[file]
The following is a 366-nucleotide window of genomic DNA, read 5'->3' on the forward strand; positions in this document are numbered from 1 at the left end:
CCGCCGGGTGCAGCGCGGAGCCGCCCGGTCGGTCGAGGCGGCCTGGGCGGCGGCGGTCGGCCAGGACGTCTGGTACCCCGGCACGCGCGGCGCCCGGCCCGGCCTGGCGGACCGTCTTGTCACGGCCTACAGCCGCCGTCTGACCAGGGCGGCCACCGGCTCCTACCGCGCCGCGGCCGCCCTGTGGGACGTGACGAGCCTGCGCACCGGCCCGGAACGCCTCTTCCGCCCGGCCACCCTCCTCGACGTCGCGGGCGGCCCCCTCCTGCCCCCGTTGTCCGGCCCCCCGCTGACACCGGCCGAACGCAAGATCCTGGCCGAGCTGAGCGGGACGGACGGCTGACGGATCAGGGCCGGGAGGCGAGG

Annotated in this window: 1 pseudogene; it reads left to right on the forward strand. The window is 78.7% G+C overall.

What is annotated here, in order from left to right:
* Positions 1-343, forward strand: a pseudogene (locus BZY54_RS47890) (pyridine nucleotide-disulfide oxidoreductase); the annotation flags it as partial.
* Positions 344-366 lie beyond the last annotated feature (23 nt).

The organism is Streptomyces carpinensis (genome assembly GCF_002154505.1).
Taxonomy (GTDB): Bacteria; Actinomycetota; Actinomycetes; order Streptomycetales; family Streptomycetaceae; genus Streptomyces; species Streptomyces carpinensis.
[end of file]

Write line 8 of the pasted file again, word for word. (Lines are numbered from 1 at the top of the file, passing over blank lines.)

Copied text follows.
Taxonomy (GTDB): Bacteria; Actinomycetota; Actinomycetes; order Streptomycetales; family Streptomycetaceae; genus Streptomyces; species Streptomyces carpinensis.